The U.S. military is preparing to revise its war plans
unless Turkey approves the immediate deployment of up to 40,000 American
combat troops by the weekend.
U.S. officials said the Joint Chiefs of Staff has warned the Bush
administration that it cannot sustain the current naval deployment off the
Turkish coast for more than a few days. At least four U.S. naval ships have
been waiting outside Turkish territorial waters and another 20 to 30 ships
have been sent to join them.
A U.S. defense official said a Turkish refusal would result in the
diversion of the two U.S. Army divisions to Kuwait. The official said the
absence of a northern front would allow Iraq to concentrate its Republican
Guard force in southern Iraq.
Officials said Turkey must decide by Friday whether to accept the U.S.
ships. If Turkey refuses to allow the U.S. ships to unload, they said, the
ships must be moved elsewhere, which would require a complete revision of
war plans. The officials said the military has already prepared contingency
"It's doable and there are work-arounds," Defense Secretary Donald
Rumsfeld, who would decide on revising deployment plans, said.
Officials said the Turkish refusal to approve the deployment of combat
troops has affected the 4th Infantry Division, based at Fort Hood, Texas.
Most of the division has remained in the United States because Ankara has
not provided the green light for the unit's 20,000 troops to land in Turkey.
The 4th Infantry Division and elements of the 1st Infantry Division have
been designated to deploy along the Iraqi-Turkish border.
"There are important decisions that need to be made very soon," State
Department spokesman Richard Boucher said.
Officials said the ships cannot remain stranded in the eastern
Mediterranean and could be soon ordered to the Gulf. They cited the threat
of insurgency attacks as well as the need to maintain the buildup in
the Persian Gulf.
"Time is moving, but I don't have a deadline I'd like to announce right
now," Secretary of State Colin Powell said on Wednesday. "We are waiting to
hear back from the Turks. I think they understand the importance of this
issue to us and to our efforts and they've got it under consideration now."
[In Ankara, Turkish Economic Minister Ali Babacan said on Thursday that
the government would decide on U.S. military deployment in the country within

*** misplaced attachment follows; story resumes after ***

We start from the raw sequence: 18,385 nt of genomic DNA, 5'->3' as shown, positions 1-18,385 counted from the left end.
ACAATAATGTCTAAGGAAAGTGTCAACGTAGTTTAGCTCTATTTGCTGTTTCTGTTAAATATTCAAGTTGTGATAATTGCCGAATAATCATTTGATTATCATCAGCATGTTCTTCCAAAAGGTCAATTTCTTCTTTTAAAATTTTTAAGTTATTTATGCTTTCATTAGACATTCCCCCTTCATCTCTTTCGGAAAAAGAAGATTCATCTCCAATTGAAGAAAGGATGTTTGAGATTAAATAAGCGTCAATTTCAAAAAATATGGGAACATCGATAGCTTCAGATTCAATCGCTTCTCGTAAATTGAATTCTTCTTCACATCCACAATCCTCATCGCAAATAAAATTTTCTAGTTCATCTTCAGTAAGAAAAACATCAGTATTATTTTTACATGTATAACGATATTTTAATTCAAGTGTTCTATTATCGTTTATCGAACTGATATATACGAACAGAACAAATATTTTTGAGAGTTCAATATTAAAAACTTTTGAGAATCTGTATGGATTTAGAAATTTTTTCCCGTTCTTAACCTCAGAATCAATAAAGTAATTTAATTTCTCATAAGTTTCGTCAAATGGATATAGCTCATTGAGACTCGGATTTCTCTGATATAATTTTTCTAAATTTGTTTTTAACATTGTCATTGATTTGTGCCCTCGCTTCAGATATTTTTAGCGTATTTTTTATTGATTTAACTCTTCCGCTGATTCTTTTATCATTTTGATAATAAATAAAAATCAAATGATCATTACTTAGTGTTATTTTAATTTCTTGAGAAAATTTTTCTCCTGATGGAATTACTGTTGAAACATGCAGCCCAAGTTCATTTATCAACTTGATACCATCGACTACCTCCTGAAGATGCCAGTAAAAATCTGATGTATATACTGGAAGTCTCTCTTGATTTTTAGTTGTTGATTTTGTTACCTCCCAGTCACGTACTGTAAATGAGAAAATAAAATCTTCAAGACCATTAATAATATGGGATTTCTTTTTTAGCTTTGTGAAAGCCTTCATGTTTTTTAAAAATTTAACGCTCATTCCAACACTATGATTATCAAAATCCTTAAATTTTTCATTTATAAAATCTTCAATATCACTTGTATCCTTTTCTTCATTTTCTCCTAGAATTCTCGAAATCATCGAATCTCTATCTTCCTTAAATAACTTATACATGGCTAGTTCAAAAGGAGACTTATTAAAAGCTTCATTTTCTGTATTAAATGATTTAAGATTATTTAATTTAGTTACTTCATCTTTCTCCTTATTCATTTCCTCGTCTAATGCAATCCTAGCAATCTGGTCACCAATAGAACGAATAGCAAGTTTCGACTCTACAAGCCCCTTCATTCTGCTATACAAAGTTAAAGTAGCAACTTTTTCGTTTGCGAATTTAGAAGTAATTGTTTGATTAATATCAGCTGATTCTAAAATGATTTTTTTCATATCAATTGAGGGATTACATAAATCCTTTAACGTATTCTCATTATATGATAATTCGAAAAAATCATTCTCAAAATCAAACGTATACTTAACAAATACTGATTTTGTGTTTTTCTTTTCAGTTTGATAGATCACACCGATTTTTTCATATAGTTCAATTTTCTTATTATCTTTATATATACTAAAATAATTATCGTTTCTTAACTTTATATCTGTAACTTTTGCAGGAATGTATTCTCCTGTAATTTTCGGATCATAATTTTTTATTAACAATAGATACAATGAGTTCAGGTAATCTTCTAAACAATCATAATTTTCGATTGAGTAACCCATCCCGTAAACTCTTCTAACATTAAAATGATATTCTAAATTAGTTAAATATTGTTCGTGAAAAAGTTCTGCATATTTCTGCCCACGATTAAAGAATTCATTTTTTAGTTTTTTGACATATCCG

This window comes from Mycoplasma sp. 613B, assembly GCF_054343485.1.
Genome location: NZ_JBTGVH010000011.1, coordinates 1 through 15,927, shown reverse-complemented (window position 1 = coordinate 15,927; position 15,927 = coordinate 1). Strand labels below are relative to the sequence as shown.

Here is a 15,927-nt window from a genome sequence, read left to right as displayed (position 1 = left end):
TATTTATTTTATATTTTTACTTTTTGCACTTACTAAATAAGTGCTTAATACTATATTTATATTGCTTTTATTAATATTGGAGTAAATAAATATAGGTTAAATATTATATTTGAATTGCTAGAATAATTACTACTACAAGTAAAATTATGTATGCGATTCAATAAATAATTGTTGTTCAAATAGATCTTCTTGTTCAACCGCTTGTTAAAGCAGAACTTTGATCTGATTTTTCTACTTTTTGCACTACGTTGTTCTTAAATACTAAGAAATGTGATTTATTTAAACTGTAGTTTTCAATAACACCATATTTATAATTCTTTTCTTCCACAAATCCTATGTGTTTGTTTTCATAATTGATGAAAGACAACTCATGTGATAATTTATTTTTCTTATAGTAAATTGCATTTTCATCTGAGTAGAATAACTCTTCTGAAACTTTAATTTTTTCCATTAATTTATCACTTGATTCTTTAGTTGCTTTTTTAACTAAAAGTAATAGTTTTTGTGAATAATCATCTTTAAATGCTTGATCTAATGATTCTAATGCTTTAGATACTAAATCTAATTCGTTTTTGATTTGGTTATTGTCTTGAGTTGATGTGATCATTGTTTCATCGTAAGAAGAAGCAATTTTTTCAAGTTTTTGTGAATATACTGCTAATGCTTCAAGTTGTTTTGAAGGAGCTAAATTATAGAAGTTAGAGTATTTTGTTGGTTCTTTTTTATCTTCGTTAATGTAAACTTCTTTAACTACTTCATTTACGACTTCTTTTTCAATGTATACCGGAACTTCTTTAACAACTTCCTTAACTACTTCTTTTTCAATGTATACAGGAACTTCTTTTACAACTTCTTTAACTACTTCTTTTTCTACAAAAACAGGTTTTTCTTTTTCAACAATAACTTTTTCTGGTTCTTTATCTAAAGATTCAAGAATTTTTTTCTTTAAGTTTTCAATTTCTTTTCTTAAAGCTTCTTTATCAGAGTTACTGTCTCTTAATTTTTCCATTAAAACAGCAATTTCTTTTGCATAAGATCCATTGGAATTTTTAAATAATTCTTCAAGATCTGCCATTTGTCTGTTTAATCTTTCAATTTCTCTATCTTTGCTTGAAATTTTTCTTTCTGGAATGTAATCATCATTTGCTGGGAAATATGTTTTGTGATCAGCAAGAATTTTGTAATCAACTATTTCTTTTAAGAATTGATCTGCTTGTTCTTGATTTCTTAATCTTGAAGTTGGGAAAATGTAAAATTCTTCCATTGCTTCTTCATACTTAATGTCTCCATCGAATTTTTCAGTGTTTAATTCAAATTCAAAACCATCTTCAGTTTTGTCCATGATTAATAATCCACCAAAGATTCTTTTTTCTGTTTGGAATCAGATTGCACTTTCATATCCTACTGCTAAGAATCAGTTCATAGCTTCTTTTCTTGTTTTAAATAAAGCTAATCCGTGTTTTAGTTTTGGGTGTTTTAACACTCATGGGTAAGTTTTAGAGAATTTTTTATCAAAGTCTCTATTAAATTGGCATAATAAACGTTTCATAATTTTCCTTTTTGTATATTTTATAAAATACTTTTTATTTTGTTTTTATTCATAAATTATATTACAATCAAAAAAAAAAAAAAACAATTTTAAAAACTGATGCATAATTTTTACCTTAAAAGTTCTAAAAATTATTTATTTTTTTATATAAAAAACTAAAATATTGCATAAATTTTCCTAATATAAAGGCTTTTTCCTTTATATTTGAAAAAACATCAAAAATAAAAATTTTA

the next few days.]
On Thursday, the Washington Times reported that the planned U.S.-led war
against Iraq has been delayed because of difficulties in obtaining
international support. The newspaper said U.S. military planners are
examining the prospect of launching such a war in the middle of March.
Officials said Turkey wants a $32 billion compensation package
to participate in any war against Iraq. The Bush administration has offered
Ankara $6 billion in grants and billions more in loan guarantees. Ankara
has requested $10 billion in grants, which the administration has rejected.
The administration has already agreed to Turkey's demand that its troops
deployed in northern Iraq would not come under direct U.S. command.
Officials said Washington has also steadily increased its aid offer to
Ankara to participate in the war against Iraq.
Turkey had been regarded as constituting a key second front for any war
against Iraq. Military planners envisioned U.S. forces quickly seizing Iraqi
oil fields and military bases in northern Iraq that would allow for an
armored offensive against Baghdad.
"It [Turkey] is desirable, from a strategic point of view, for any
military staging," White House spokesman Ari Fleischer said. "But the
military of the United States is sufficiently flexible that whatever
decision is made, the United States will still be successful in carrying out
any military operations."
Jordan is meant to serve as a base for special forces operations in
western Iraq to stop the launch of medium-range Scud missiles against Israel
or Saudi Arabia. Saudi Arabia rejected the use of its territory for any
ground invasion of Iraq.
On Wednesday, a U.S. naval ship unloaded 522 military vehicles in the
southern Turkish port of Iskenderun. Turkish television reported that the
vehicles included army trucks, radio transmission vehicles and troop
transporters and arrived as part of a project to modernize Turkish bases and